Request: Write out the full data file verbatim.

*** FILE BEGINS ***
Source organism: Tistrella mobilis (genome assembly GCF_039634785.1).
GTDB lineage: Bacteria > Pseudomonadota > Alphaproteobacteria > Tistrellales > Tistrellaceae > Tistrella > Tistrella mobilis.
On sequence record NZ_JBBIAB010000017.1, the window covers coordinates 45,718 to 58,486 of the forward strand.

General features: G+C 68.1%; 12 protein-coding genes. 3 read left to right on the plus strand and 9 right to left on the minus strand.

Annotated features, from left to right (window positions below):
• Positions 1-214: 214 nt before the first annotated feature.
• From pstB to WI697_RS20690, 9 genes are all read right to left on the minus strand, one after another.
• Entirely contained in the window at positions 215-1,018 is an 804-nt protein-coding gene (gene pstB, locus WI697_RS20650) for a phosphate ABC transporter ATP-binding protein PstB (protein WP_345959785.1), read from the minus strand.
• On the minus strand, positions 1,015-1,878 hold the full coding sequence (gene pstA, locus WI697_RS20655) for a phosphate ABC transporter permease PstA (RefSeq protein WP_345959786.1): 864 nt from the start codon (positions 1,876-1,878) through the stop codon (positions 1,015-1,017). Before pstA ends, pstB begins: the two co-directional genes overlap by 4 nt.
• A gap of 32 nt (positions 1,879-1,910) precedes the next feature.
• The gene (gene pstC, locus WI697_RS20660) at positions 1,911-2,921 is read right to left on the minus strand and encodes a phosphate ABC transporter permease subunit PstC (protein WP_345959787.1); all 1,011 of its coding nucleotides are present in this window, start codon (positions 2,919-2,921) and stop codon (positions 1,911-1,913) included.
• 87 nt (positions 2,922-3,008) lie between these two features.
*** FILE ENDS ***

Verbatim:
Source organism: Tistrella mobilis (genome assembly GCF_039634785.1).
GTDB lineage: Bacteria > Pseudomonadota > Alphaproteobacteria > Tistrellales > Tistrellaceae > Tistrella > Tistrella mobilis.
On sequence record NZ_JBBIAB010000017.1, the window covers coordinates 45,718 to 58,486 of the forward strand.

General features: G+C 68.1%; 12 protein-coding genes. 3 read left to right on the plus strand and 9 right to left on the minus strand.

Annotated features, from left to right (window positions below):
• Positions 1-214: 214 nt before the first annotated feature.
• From pstB to WI697_RS20690, 9 genes are all read right to left on the minus strand, one after another.
• Entirely contained in the window at positions 215-1,018 is an 804-nt protein-coding gene (gene pstB, locus WI697_RS20650) for a phosphate ABC transporter ATP-binding protein PstB (protein WP_345959785.1), read from the minus strand.
• On the minus strand, positions 1,015-1,878 hold the full coding sequence (gene pstA, locus WI697_RS20655) for a phosphate ABC transporter permease PstA (RefSeq protein WP_345959786.1): 864 nt from the start codon (positions 1,876-1,878) through the stop codon (positions 1,015-1,017). Before pstA ends, pstB begins: the two co-directional genes overlap by 4 nt.
• A gap of 32 nt (positions 1,879-1,910) precedes the next feature.
• The gene (gene pstC, locus WI697_RS20660) at positions 1,911-2,921 is read right to left on the minus strand and encodes a phosphate ABC transporter permease subunit PstC (protein WP_345959787.1); all 1,011 of its coding nucleotides are present in this window, start codon (positions 2,919-2,921) and stop codon (positions 1,911-1,913) included.
• 87 nt (positions 2,922-3,008) lie between these two features.